John Clare Autumn
Amy Lowell Autumn
Edna St. Vincent Millay Autumn Chant
Percy Bysshe Shelley Ode to the West Wind
Ted Hughes The Seven Sorrows
Edith Wharton An Autumn Sunset
Alexander Puskin Autumn
Louise Bogan Simple Autumnal
Jean Garrigue The Flux of Autumn
William Stanley Braithwaite ‘‘Turn me to my yellow leaves’’
Jones Very The Latter Rain
William Blake To Autumn
Amy Lowell Hoar-Frost
Mary Tighe Written in Autumn
Henry David Thoreau The Fall of the Leaf
Wallace Stevens Autumn Refrain
Howard Nemerov The Dying Garden
Anthony Hecht An Autumnal
Henry Wadsworth Longfellow Aftermath
W.S. Merwin The Love for October
Ted Hughes October Dawn
Helen Hunt Jackson October
Thomas Hardy Last Week in October
Marie Ponsot End of October
Robert Penn Warren Heart of Autumn
Thomas Hood No!
William Dean Howells November
Phyllis McGinley November
Adelaide Crapsey November Night
A.R. Ammons Late November
Thomas Hardy During Wind and Rain
Richard Wilbur Crow’s Nests
Garard Manley Hopkins Spring and Fall
John Hollander An Old-Fashioned Song
William Shakespeare ‘‘That time of year thou mayst in me behold’’
E.E. Cummings [l(a]

WINTER

William Shakespeare Winter
Thomas Sackville, Earl of Dorset Winter
Emily Dickinson "It sifts from Leaden Sieves"
Henry David Thoreau "Pray to what earth does this sweet cold belong"
Anne Bradstreet Winter
A.E. Housman "The night is freezing fast"
John Clare Winter Walk
James Russell Lowell The First Snow-Fall
James Merrill From a Notebook
Ralph Waldo Emerson The Snow-Storm
Gjertrud Schnackenberg The Paperweight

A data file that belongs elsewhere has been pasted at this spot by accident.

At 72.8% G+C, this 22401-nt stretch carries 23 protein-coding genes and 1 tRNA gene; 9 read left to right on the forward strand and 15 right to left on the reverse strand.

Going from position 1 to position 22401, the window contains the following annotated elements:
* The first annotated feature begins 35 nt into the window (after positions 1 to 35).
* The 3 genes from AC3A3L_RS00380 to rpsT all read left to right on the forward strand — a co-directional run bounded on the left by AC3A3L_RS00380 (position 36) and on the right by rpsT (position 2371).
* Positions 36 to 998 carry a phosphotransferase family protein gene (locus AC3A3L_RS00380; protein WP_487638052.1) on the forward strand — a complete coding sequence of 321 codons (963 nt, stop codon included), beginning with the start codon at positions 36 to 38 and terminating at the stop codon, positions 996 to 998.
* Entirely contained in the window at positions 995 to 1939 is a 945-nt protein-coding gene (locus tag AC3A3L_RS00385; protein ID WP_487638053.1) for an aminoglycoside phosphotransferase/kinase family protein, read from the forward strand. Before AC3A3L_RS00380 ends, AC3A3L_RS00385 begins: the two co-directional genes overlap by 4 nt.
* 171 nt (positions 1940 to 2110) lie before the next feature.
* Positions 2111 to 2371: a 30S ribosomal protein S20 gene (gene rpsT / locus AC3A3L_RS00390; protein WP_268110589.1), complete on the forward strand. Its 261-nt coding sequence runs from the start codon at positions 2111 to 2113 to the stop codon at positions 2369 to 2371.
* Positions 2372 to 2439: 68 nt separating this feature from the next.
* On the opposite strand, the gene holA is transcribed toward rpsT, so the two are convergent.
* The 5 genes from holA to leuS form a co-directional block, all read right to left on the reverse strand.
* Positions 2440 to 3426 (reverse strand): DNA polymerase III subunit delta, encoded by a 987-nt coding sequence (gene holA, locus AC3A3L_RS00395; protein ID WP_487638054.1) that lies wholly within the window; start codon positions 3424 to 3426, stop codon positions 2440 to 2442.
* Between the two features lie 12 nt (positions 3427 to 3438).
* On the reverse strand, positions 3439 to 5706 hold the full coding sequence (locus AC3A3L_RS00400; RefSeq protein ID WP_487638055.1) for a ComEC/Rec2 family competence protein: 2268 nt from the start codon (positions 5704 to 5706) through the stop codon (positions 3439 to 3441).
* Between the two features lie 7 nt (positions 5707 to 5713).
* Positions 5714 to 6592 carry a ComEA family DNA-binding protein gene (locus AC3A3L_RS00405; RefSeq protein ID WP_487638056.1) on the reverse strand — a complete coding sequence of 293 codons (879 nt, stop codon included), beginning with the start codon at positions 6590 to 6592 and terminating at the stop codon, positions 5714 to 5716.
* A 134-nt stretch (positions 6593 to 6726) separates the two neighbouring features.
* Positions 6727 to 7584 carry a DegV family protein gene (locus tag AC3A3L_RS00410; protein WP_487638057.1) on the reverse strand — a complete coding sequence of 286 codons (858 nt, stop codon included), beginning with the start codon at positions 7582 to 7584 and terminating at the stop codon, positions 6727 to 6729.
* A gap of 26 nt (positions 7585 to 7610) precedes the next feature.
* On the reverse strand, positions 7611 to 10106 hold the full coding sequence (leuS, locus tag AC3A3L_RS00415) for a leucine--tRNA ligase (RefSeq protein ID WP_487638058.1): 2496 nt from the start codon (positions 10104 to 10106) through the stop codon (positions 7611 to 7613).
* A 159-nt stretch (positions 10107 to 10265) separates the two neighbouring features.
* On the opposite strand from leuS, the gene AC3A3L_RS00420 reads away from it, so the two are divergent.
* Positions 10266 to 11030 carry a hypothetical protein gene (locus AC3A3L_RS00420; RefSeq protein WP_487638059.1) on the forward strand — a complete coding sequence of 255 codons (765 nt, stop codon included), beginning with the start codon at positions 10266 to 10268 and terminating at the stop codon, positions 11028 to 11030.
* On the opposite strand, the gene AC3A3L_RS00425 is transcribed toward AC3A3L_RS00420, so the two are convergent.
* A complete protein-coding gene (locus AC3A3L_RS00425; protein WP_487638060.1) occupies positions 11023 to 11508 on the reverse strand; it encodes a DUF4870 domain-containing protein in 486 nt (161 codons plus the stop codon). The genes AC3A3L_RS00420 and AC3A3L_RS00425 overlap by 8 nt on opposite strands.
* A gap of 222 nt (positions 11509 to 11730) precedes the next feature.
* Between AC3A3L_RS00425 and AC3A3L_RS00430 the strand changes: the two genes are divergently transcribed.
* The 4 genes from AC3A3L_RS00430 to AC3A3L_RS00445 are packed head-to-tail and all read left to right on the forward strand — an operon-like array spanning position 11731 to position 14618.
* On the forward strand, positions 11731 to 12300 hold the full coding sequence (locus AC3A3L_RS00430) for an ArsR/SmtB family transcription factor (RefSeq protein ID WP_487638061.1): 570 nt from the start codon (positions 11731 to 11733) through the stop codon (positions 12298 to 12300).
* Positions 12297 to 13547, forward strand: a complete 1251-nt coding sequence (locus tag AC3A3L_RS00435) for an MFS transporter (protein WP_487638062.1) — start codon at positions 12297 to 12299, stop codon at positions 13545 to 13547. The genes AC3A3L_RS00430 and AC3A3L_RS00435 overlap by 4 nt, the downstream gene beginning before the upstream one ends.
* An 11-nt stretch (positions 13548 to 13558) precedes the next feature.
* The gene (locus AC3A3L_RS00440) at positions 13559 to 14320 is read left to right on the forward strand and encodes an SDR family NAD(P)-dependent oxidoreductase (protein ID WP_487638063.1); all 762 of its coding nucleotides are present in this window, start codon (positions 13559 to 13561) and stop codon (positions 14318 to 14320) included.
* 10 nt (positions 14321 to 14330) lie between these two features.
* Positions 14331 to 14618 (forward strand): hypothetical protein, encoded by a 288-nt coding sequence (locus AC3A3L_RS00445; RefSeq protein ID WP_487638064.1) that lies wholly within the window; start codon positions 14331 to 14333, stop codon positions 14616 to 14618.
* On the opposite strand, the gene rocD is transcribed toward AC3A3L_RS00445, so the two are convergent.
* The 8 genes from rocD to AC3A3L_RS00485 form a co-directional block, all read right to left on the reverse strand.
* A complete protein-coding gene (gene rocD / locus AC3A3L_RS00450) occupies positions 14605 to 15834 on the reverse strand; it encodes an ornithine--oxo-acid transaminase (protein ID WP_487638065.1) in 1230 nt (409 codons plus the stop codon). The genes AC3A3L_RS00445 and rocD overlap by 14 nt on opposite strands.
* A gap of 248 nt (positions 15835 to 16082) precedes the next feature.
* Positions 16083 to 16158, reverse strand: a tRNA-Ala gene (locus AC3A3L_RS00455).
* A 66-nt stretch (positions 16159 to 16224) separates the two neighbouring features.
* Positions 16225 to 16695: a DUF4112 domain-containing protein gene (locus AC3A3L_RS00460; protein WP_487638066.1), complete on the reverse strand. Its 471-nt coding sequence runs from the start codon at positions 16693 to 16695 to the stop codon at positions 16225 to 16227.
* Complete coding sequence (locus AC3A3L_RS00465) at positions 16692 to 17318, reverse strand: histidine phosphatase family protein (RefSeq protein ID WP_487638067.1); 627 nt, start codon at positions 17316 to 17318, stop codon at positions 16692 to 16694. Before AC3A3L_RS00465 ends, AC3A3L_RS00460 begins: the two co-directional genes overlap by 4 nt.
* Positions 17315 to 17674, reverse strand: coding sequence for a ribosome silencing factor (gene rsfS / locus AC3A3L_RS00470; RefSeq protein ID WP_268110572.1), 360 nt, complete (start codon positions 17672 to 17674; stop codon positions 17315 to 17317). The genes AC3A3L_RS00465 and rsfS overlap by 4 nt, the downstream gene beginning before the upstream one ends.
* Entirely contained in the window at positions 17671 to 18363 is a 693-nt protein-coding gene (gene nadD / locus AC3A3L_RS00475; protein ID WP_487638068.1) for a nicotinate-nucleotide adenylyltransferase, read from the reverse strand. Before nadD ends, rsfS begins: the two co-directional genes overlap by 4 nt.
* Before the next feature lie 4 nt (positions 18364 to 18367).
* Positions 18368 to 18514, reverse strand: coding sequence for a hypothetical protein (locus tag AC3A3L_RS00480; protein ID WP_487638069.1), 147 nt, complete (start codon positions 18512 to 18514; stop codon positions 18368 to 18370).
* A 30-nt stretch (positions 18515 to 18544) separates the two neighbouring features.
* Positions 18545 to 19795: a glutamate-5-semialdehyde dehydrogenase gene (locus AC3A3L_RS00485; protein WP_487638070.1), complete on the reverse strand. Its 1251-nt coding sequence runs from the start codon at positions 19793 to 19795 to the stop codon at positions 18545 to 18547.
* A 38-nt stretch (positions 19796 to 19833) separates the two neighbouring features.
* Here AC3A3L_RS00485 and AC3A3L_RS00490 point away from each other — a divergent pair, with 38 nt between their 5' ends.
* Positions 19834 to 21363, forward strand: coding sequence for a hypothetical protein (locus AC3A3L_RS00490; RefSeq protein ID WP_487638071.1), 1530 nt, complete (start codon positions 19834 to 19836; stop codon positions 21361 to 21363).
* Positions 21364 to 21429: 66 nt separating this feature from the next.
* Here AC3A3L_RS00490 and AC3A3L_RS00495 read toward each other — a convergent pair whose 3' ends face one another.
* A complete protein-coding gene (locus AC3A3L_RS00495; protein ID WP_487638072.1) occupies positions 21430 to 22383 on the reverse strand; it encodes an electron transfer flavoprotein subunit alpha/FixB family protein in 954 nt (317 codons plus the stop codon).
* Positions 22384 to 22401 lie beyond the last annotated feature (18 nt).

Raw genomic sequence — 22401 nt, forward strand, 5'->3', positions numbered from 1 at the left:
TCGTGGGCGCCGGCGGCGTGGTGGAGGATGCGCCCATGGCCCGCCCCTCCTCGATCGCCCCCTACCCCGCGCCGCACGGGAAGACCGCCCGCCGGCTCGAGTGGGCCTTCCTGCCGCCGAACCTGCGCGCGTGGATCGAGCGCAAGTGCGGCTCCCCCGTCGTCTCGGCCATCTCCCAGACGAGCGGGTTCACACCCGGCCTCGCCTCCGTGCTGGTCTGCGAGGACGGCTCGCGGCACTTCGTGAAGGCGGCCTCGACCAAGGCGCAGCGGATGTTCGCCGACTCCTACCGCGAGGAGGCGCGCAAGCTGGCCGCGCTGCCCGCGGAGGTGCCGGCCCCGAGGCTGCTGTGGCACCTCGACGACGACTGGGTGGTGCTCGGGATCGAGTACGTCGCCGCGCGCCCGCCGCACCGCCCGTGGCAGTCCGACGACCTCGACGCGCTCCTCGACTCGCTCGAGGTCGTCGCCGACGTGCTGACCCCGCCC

John Greenleaf Whittier From Snow-Bound 208
Donald Hall The Snow
William Shenstone Lines Written on a Window at the Leasowes at a Time of Very Deep Snow
Elinor Wylie Silver Filigree
W.S. Merwin To a Leaf Falling in Winter
Amy Clampitt Runes, Blurs, Sap Rising
Anthony Hecht Crows in Winter
Henry Wadsworth Longfellow Snow-Flakes
Robert Frost Afterflakes
Wallace Stevens The Snow Man
Thomas Campion "Now winter nights enlarge"
Angelina Weld Grimké A Winter Twilight
Kay Ryan Winter Fear
Anthony Hecht Sestina d’Inverno
A.R. Ammons Winter Scene
Emily Dickinson "There’s a certain Slant of light"
Richard Wilbur Year’ End
Ted Hughes Snow and Snow
Emily Brontë "The night is darkening round me"
Robert Frost "Stopping by Woods on a Snowy Evening"
Karl Shapiro California Winter
William Carlos Williams Winter
Emily Dickinson "The Sky is low –the Clouds are mean"
Richard Wilbur Orchard Trees, January
Edward Thomas February Afternoon
James Schuyler February 13, 1975



Index of Authors


Acknowledgment
J.D. McClatchy

About J.D. McClatchy

J.D. McClatchy - The Four Seasons

Photo © Stone Roberts

J. D. McClatchy is the author of seven previous collections of poetry and of three collections of prose. He has edited numerous other books, including The Vintage Book of Contemporary American Poetry, and has written a number of opera libretti that have been performed at the Metropolitan Opera, Covent Garden, La Scala, and elsewhere. He is a member of the American Academy of Arts and Letters, where he served as president from 2009 to 2012. McClatchy teaches at Yale University and is editor of The Yale Review.